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Cambodian rice farmers go organic

By Andrea Perera

The rice mill roared, its levers and pulleys whirring. A convoluted maze of metal and wood, it filled the tin shed, shucking the tiny grains.

Five men from the Community Cooperative for Rural Development, or CCRD, an Oxfam partner organization, stood along the mill's perimeter, watching it work. Serious and proud, they admired their prize: the only certified organic rice mill in the country.

Cambodian rice farmers, long vulnerable to fluctuating prices and heavy regional competition, are looking to organic rice to help them carve out a niche in the market. As eating healthily has become more popular around the world, so has organic food. Organic products sell for a higher price than conventionally farmed food. In a country where more than a third of the population lives on less than $1 a day and more than half depends on agriculture, the organic advantage could translate into a reliable and steady income.

"The momentum is really growing," said Le Thi Nguyet Minh, an Oxfam America program officer in the East Asia office. "We need to maintain it."

Making the case for organic

Maintaining the organic momentum requires establishing farming cooperatives, which are equipped to work in the organic market. This transition represents a huge practical and emotional leap for many Khmer farmers.

The bloody civil war and subsequent genocide that ravaged Cambodia left many Khmer people distrustful of both their neighbors—and any sort of collective work, said Yann Omer-Kassin, an Oxfam Quebec field advisor supporting CCRD.

Even the words "farming cooperative" pose a problem. In Khmer, they translate into "work camp," a term that conjures up painful fears or memories of Khmer Rouge death camps. Many of the people Kassin talked to in Pursat said they were wary of joining a farming coop "because it's linked to a horrible past."

Because of these cultural sensitivities, CCRD staff work slowly and patiently to convert farmers to organic production. They spend much of their time simply building trust in the cooperative concept. They point to the tangible benefits of organic production.

Economic and health benefits

Farmers are encouraged to use animal manure instead of chemical fertilizers—a requirement of organic certification. The resulting savings can be used—to grow other crops, or send children to school. If farmers use natural fertilizer, they can also prevent illness. Many farmers and farm workers get sick because they can't read the labels on the chemicals they use. Many of the chemicals are so dangerous they're prohibited in other countries.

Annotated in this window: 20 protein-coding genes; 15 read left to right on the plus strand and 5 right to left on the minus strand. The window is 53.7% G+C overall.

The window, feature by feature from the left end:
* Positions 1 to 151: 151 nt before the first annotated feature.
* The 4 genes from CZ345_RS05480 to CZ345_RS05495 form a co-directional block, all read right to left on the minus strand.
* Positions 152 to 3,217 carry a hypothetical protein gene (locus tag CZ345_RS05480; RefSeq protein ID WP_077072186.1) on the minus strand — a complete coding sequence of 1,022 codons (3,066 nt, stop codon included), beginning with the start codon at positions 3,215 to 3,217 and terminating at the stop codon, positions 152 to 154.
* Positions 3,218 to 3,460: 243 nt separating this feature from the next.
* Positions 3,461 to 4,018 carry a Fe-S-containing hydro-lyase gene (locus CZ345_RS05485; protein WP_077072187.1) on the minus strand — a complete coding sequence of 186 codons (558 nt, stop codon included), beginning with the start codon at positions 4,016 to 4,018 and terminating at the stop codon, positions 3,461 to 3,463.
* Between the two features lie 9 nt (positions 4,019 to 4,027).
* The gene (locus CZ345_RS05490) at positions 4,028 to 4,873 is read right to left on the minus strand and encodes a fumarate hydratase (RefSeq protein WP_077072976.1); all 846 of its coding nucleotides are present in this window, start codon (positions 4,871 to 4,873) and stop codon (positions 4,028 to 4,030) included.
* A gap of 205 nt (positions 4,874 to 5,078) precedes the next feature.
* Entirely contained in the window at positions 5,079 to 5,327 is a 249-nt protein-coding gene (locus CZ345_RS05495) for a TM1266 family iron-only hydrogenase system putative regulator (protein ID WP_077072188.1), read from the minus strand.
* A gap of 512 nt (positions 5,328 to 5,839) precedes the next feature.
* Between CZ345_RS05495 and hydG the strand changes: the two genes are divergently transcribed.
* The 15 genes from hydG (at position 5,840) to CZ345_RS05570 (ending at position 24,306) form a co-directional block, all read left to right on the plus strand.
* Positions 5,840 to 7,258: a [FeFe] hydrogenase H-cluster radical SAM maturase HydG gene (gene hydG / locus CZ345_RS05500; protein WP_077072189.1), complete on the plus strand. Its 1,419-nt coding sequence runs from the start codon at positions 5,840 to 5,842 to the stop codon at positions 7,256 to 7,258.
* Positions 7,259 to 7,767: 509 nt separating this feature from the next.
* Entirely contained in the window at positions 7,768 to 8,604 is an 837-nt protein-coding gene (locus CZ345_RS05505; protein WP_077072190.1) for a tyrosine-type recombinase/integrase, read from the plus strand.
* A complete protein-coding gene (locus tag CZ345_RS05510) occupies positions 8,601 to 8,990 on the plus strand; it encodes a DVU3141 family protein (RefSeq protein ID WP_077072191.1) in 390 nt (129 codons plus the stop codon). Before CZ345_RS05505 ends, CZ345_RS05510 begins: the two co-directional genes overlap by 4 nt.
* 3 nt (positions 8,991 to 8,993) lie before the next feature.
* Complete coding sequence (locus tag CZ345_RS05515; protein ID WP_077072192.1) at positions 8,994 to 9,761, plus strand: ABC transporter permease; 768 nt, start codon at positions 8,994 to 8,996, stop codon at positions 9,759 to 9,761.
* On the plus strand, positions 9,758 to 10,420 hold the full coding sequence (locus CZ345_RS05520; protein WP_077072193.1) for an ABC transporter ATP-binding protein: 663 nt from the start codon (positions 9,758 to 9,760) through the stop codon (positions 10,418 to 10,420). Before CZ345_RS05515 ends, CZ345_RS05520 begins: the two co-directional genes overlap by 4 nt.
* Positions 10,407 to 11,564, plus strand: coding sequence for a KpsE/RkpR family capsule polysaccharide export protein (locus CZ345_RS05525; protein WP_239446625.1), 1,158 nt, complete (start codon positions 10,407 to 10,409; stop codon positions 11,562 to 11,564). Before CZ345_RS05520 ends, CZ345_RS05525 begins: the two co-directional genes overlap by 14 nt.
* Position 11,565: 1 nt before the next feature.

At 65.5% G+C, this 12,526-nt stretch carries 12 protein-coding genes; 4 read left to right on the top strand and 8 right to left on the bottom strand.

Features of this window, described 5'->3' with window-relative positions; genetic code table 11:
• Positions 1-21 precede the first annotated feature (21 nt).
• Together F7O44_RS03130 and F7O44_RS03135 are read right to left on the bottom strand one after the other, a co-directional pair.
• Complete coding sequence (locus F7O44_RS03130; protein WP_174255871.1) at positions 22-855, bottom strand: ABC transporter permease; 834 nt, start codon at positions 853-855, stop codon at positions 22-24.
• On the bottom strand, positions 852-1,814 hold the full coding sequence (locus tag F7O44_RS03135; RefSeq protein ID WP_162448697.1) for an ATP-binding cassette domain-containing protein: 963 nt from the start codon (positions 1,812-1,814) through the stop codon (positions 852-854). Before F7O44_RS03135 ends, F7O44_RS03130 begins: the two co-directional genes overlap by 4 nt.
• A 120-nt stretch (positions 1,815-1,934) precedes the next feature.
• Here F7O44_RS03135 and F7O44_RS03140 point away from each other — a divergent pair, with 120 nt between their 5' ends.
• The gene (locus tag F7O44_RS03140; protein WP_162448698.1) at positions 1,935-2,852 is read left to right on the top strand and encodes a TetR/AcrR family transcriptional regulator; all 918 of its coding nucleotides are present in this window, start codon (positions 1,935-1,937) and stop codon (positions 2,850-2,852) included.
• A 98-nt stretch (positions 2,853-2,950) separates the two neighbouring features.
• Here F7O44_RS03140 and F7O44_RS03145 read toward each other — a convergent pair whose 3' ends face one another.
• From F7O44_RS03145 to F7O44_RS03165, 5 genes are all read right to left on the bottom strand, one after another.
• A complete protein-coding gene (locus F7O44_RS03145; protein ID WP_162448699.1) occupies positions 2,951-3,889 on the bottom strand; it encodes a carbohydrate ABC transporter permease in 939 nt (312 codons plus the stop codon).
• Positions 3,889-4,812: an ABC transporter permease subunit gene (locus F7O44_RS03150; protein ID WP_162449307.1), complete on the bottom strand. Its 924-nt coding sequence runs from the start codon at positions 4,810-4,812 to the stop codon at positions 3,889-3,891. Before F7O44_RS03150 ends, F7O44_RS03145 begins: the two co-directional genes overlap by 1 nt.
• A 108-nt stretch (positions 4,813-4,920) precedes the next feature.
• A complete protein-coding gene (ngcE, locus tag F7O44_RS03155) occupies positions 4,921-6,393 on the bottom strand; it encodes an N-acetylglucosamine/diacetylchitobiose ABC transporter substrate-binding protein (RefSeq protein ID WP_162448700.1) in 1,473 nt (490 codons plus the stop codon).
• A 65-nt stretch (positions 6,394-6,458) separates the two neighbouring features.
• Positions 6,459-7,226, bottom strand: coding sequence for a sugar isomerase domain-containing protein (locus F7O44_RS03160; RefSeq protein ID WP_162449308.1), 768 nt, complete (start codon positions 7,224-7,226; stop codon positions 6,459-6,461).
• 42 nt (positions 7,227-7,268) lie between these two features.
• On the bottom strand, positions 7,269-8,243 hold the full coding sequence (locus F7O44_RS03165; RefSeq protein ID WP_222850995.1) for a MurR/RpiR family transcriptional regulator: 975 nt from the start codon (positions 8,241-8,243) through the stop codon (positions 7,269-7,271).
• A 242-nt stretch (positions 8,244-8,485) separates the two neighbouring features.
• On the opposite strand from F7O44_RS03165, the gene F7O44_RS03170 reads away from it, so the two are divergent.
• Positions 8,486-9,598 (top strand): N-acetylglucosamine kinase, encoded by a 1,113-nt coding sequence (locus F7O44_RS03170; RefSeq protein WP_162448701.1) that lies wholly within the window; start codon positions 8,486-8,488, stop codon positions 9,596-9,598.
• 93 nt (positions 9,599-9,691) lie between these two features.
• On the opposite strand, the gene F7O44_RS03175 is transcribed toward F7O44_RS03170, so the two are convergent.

Tang Eum, 47, a rice farmer in Pursat, said she began farming organic rice three years ago. She said natural fertilizer doesn't always produce as much rice as chemical fertilizer. But she's willing to accept that tradeoff if it means her family and friends won't get sick.

Providing the resources for success

CCRD has converted at least 75 of the 1,500 farmers in its collective to farm organic. Their support is crucial. Many of the rice farmers face the same challenges organic and fair trade coffee farmers saw when they first learned about the new model. Many have farmed small plots with chemicals for generations. They need help learning new agriculture techniques so that they can someday grow as much rice as they had before.

Then they need help getting the experience, technical assistance, and market access to pull it all off.

It is a challenging task, CCRD workers said. But knowing what they do about the potential benefits keeps them motivated. Eventually they want to help local farmers not only farm organically, but take the next logical step, and sell to the fair trade market.

Fair Trade Certified™ products are high quality and grown through practices friendly to the environment. Farmers receive a minimum price even when the market price is low. According to a 2005 market study, if farmers made the transition from conventional growing to fair trade organic they could see their profits more than double.

Sitting at a wood table outside her house in Pursat, Tang Eum said she knows what she wants to do with that extra money. A mother and a businesswoman, she would use it to support her family and sell her rice.

"I want to use the money to send my children to school," she said. "And I want to buy a moto to go to the market in town."

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